High acid coffees have a sharp, pleasing, piquante quality that gives them snap, verve, and liveliness in the cup. Acidity may be high, medium, light, low, or lacking altogether in coffees, in which case the coffee tastes flat and dull. Acidity is characteristic of high - grown coffees and is tasted on the sides of the tongue towards the back. See sour.
Refers to the odor of the prepared coffee beverage. It may be lacking, faint, delicate, moderate, strong, or fragrant (also called aromatic), and may be distinctive in character.
A taste description given to underroasted coffee, or coffee roasted too slowly at too low a temperature, so that the flavor is underdeveloped. See green.
A harsh, unpleasant taste detected on the back of the tongue. Found in over - extracted brews as well as in over - roasted coffees and those with various taste defects. Bitter is one of the four primary taste characteristics but the term is overused.
The tactile impression of weight and texture in the mouth. Coffees may be watery, thin, light, medium, full, heavy, thick or even syrupy in body, as well as buttery, oily, rich, smooth, chewy, etc. in texture. Easiest to detect in full - strength coffee, but body should not be confused with strength.
Said of oily body or texture in the mouth. Denotes full flavor and rich body.
A bitter, smoky or ashy flavor characteristic of dark - roasted coffee. A popular taste on the west coast. Coffees roasted too dark can move towards brunt.
Underlying spice accent sometimes detected in the aroma of fine coffee (a flavor nuance). Not a common description. Also, a term describing a very light roast.
Characteristic sweetish smell of completely stale roasted coffee. See Stale.
A dirt odor and flavor note picked up in coffees when dried on the ground; also called groundy. See Musty. In some coffees, at low levels (Sumatra for example) earthiness can be desirable.
A dull lifeless quality due to lack of acidity.
(a) The total impression of aroma, ranked on a scale... flavored acidity and body. If the impression is strong, and pleasant the coffee isdescribed as flavorful from poor, fair, good, to fine - flavored.
(b) Specific taste flavors that may suggest spices, chocolate, nuts, or something less complementary - straw, grass, rubber, earth, etc.
Opposite of stale. Applies to roasted coffees.
A flavor taint said to come from overripe fruit pulp. Found most often in dry processed coffees. Characteristic of rotted fruit.
A flavor taint from use of swamp water for washing or from improper drying. Also used as a synonym for green and past - croppish.
(a) A flavor taint found in coffee harvested before fully ripe.
(b) Characteristic taste of underroasted coffee; pasty.
Crude raw taste; used to describe certain Brazils and Robustas.
Smells of hides or leather from improper storage.
Used to quality aroma, acidity, or body; a light coffee is delicate in flavor.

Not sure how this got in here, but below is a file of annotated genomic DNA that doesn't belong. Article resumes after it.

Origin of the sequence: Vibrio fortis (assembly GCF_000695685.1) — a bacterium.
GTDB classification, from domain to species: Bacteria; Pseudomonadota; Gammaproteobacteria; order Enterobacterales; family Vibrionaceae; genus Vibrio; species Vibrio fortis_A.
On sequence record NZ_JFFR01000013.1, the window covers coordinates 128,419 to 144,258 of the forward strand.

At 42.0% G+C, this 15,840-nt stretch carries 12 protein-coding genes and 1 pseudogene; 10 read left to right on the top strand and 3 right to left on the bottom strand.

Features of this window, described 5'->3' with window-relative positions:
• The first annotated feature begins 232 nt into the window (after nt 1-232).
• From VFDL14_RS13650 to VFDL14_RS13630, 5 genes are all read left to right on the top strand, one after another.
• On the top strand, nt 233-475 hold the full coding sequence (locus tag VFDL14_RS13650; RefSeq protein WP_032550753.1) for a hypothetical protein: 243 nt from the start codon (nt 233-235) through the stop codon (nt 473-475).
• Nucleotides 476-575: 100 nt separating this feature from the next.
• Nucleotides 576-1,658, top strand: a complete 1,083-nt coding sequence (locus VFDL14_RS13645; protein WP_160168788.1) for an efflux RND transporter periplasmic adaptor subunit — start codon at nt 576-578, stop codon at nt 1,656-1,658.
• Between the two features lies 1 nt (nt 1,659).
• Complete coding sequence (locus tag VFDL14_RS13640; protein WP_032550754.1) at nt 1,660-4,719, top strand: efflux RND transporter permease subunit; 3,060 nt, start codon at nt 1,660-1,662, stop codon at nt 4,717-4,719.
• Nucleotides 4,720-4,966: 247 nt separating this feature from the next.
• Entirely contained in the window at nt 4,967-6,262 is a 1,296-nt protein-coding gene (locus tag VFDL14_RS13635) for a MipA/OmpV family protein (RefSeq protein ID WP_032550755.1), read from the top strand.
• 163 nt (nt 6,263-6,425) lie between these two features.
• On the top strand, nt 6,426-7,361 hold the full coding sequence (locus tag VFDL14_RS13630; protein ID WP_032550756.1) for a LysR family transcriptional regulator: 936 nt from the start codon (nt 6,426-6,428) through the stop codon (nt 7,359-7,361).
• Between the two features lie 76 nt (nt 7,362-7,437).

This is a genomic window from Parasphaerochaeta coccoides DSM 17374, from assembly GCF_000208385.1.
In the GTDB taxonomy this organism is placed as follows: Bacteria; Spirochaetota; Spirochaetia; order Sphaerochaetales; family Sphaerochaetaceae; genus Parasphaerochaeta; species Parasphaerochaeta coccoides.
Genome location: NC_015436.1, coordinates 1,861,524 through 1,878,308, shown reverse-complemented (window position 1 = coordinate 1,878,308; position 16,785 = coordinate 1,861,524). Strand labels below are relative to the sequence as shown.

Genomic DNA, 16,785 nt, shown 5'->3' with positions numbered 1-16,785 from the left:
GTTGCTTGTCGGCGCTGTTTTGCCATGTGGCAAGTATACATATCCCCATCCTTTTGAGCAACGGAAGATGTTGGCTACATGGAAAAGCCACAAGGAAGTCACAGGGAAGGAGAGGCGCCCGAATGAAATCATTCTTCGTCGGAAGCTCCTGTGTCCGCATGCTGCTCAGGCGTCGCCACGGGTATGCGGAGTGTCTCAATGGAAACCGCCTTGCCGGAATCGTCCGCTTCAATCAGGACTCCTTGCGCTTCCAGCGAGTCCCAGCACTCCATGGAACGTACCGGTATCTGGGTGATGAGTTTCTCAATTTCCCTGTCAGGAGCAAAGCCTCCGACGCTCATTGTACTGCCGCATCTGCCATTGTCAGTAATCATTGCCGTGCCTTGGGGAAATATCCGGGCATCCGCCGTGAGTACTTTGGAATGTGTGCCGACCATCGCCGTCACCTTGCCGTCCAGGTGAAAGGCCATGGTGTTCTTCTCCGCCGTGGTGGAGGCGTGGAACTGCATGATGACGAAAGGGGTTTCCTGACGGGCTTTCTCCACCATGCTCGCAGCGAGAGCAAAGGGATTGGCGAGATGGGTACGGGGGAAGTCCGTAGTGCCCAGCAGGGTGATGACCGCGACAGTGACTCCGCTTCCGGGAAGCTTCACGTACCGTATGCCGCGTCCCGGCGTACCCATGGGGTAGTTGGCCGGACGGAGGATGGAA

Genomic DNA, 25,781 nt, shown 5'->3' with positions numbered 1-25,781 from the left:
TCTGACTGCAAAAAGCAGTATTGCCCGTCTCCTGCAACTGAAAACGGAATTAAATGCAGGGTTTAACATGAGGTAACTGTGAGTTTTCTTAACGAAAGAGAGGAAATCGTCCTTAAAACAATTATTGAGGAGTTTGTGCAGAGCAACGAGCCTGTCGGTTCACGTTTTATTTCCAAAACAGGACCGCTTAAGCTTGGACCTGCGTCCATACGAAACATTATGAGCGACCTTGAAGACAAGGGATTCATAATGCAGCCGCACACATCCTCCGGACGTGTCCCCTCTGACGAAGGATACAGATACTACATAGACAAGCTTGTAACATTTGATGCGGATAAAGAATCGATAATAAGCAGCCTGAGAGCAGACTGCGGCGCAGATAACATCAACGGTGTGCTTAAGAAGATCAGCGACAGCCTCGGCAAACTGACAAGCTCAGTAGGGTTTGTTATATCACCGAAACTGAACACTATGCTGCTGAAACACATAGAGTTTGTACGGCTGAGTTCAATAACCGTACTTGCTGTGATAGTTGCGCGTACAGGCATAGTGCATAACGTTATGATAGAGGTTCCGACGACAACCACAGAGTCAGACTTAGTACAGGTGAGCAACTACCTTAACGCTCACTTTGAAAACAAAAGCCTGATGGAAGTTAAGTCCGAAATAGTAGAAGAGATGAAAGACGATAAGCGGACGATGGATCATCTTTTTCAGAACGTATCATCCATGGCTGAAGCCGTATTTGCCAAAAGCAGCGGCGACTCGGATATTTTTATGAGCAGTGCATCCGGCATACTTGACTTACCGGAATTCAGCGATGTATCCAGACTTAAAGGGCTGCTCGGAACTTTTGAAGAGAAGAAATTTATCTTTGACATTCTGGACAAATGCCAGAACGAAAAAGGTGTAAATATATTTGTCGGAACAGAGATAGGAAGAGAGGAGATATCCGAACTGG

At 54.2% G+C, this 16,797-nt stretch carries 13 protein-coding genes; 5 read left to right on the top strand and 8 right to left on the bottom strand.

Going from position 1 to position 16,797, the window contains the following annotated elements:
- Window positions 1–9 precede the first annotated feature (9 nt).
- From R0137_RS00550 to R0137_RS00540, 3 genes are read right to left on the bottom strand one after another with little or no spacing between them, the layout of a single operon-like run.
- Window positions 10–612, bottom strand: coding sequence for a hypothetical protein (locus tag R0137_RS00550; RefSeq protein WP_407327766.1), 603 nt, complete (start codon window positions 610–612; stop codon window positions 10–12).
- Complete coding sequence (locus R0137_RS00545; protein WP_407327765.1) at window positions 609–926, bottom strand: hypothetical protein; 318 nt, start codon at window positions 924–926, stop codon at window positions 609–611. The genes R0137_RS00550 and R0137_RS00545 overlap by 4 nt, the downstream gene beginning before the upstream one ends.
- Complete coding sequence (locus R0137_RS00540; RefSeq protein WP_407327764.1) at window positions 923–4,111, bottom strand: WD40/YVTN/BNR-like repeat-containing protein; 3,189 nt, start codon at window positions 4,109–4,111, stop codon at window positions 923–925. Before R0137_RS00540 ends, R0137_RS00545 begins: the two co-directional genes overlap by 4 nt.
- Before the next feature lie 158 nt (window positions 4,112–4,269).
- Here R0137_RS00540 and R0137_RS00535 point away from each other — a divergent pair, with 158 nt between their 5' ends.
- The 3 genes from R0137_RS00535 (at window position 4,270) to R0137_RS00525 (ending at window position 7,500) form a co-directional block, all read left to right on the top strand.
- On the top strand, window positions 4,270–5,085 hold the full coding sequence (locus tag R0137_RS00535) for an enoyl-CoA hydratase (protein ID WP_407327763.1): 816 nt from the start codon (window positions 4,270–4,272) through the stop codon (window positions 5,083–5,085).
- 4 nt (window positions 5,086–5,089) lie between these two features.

Full, well - balanced, satisfying coffee; implies low or medium acidity. See winey.
A smell and taste taint caused by mildew; or improper storage of the green coffee. similar to earthy.
Aroma and flavor characteristics of coffees processed by the dry method. They are often ligther in acidity than washed coffees and may lack clarity of flavor. Some may have intense complex flavors and full, thick body. See wild.
A characterless, flavorless coffee, inoffensive to insipid; without virtue (safe for economical blending) but without defect. A desirable character in robusta and otherwise distinguished Brazils.
(a) Said of coffees that lack fully developed coffee flavor; also peanutty.
(b) A specific flavor nuance, suggesting almonds and so on.
Past - Croppish
Extremely sour and very unpleasant. Characteristic of stale coffee as the oils rise to the surface and turn rancid.
Indicates depth and compexity of flavor and full, buttery body; overused.
Rio - y *
A harsh, heavy medicinal or iodine flavor typical of the poorest grades of Brazils but encountered in other coffees as well. Said to be caused by allowing berries to dry on the tress.
Burnt - rubber odor characteristic of robusta.
Low acid coffees are described as soft, mellow, sweet.
Not to be confused with acidity. A distinctly sour, rank, or rancid taste is a defect, often due to improper processing. See wild.
Said of fine aroma or flavor suggestive of spices.
Roasted coffee that has faded in quality after excessive exposure to air. Aroma of stale coffee changes from flat to rancid and finally to cocoa - like; the flavor of stale coffee changes from bitter to rancid and tastes carboardy. Not to be confused with past - croppish.
Characteristic scent of past - croppish coffees; hay - like. See woody.
Term used to indicate intensity of either defects or virtues (as in "a strong, sour taste" or a "strong fine aroma"). A strong - flavored coffee is therefore not necessarily a fine - flavored coffee.
Said of a smooth, palatable coffee, free from taints or harshness. Sweetness is tasted on the tip of the tongue, and is one of the four primary taste characteristic.
Said of coffees with low body and lack of flavor; typical of low - grown coffee.
Coffees with extreme flavor characteristics, or odd racy, tangy nuances in aroma and taste. Usually applied to natural coffees. These characteristics may be intriguing or undesirable. See dirty.
Sometimes used to indicate thick body and mellow quality, but also to denote a sappy, vinous acidity. Characteristic of certain fine coffees.
A flavor taint caused by over - lengthy storage in warm wood sheds; also characteristic scent and taste of old, past - croppish coffees.
* Tainted characteristics
Source: The Signet Book of Coffee and Tea by Peter Quire Signet, Signet Classics, Mentor, Plume, Meridian, and NAL New York, NY published September 1976. Modified by: Capricorn Coffees